The basilica is significant not only as a religious site but also for its historical and architectural importance. It is one of Rome's seven ancient pilgrimage churches, known as the "Seven Churches of Rome", which were designated by pilgrims during the Middle Ages.

circa 306-312 CE

Circus of Maxentius
The Circus of Maxentius (Circo di Massenzio), previously known as the Circus of Caracalla until the mid nineteenth century CE, is an ancient Roman circus located along the Appian Way in Rome. It was built by the Roman Emperor Maxentius in the early fourth century CE, around 308-312 CE. The circus is notable for its massive size and grand architectural features, reflecting the opulence and ambition of its patron.

The structure of the Circus of Maxentius followed the typical design of Roman circuses, with a long central arena surrounded by seating tiers for spectators. It was primarily used for chariot racing and other public spectacles, serving as a venue for entertainment and political events during the Roman Empire.

Today, the ruins of the Circus of Maxentius stand as a testament to ancient Roman engineering and entertainment culture. Although partially ruined, its remnants, including the towering arches and sections of seating, offer insights into the grandeur and scale of Roman public entertainment venues.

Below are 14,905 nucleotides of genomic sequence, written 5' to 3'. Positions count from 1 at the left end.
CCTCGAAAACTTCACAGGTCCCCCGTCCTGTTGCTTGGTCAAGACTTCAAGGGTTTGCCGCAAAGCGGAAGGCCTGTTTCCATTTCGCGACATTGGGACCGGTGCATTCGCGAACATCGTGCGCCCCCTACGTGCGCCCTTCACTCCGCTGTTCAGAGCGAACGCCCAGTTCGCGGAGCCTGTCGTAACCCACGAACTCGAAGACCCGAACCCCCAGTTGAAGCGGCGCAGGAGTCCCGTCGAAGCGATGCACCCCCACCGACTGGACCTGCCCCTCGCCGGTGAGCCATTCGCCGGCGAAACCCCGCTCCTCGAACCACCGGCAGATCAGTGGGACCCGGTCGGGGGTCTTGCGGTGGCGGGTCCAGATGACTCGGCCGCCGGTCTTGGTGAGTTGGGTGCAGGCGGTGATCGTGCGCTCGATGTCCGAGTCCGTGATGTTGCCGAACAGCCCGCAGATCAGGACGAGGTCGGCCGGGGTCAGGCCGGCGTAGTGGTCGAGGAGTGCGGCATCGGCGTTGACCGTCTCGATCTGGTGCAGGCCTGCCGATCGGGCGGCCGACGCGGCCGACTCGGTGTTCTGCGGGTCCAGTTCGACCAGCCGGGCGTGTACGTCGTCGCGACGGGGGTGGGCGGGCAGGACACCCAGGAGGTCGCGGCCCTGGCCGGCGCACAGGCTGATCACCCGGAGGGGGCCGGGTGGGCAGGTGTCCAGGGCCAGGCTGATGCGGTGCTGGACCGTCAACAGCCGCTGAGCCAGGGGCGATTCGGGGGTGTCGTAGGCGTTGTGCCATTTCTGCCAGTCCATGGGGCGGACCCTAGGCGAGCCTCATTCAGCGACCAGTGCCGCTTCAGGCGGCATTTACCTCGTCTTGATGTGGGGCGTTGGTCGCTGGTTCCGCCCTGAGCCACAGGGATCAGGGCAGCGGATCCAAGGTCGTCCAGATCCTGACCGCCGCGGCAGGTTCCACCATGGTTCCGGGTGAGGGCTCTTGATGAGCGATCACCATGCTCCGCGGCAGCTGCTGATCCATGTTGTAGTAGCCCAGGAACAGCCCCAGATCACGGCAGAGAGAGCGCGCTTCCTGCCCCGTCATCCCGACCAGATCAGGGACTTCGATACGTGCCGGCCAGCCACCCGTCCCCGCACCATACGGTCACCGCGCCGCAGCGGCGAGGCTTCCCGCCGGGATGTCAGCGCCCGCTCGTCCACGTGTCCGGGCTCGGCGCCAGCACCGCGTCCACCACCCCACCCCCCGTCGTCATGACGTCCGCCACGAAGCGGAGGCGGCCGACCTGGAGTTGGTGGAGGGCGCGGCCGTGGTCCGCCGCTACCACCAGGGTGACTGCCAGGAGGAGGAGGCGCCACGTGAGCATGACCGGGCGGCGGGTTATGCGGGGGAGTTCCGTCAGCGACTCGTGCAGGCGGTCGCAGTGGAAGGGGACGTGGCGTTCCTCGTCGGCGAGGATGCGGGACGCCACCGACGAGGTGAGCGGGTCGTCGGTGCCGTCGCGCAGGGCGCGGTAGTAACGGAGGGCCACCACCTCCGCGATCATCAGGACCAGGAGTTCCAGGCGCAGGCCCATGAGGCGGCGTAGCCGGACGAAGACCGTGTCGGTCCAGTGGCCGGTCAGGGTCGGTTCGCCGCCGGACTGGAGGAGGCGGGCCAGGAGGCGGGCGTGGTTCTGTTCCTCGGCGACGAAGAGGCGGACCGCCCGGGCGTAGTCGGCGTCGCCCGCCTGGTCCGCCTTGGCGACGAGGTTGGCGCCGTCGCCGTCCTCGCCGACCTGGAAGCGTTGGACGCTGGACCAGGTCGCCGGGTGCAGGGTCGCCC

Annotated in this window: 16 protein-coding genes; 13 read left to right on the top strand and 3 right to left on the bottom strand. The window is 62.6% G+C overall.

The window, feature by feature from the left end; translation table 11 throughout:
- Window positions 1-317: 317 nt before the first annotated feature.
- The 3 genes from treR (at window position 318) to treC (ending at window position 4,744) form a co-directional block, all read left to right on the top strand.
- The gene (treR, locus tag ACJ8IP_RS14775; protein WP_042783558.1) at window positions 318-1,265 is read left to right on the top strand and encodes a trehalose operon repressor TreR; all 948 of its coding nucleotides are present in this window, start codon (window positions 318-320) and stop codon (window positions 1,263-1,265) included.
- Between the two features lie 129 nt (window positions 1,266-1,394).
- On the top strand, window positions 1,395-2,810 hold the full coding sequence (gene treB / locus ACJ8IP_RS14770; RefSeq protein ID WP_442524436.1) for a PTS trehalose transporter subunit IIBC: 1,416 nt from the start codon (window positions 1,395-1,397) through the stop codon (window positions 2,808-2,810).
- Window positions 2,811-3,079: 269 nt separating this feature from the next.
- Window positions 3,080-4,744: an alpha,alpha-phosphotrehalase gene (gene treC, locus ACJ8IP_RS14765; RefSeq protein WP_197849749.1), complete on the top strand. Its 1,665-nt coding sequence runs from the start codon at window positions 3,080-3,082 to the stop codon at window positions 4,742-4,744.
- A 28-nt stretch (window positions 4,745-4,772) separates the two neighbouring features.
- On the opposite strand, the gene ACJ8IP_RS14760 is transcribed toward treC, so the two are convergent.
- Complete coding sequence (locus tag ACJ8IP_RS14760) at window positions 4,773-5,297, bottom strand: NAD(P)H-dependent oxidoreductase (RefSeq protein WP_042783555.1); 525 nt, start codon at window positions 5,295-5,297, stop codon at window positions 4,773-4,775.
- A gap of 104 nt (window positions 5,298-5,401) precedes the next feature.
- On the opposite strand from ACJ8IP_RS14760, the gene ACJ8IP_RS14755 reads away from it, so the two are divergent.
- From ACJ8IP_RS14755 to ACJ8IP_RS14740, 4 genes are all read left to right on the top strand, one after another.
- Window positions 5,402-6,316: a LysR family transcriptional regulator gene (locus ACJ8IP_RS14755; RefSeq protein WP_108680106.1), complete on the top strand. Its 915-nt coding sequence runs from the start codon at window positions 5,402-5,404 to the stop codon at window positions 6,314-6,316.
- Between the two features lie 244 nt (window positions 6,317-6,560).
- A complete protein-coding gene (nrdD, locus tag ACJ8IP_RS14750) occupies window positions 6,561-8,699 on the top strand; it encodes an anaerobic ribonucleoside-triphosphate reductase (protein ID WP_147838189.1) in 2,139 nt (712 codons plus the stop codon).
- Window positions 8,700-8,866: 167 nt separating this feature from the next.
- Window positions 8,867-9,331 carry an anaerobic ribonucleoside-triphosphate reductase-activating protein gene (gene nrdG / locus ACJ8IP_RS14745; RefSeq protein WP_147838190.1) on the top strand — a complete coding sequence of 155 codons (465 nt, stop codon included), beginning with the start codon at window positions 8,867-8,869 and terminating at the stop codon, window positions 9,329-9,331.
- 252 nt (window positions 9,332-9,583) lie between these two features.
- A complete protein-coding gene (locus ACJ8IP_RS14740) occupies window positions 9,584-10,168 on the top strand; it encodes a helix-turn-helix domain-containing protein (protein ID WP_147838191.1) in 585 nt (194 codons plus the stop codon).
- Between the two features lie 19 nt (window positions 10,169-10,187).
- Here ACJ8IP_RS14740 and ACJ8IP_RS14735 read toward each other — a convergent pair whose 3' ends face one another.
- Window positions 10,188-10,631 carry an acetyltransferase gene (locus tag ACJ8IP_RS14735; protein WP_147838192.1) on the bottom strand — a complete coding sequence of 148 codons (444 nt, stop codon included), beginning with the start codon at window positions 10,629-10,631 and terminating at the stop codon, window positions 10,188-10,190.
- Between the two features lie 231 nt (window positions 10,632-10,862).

circa 306-312 CE

Palace of Maxentius
The palace of emperor Maxentius, (Domus Romana di Palazzo Imperiale), was a grand imperial residence built by the Roman Emperor Maxentius in the early fourth century CE. Located on Via Appia Antica, this vast complex was renowned for its size, architectural splendor, and lavish decorations, reflecting the wealth and power of its imperial owner.

Maxentius, who ruled from 306 to 312 CE, undertook extensive building projects during his short reign, including the construction of this palatial residence. The palace featured large courtyards, expansive halls, intricate mosaics, and opulent decorations, showcasing the artistic and engineering prowess of Roman builders during this period.

Today, while much of the Palace of Maxentius lies in ruins, its remnants continue to be studied and admired for their historical significance and architectural innovation. The site provides valuable insights into the lifestyle and grandeur of Roman emperors during the late imperial period, offering visitors a glimpse into ancient Roman life and governance at its peak.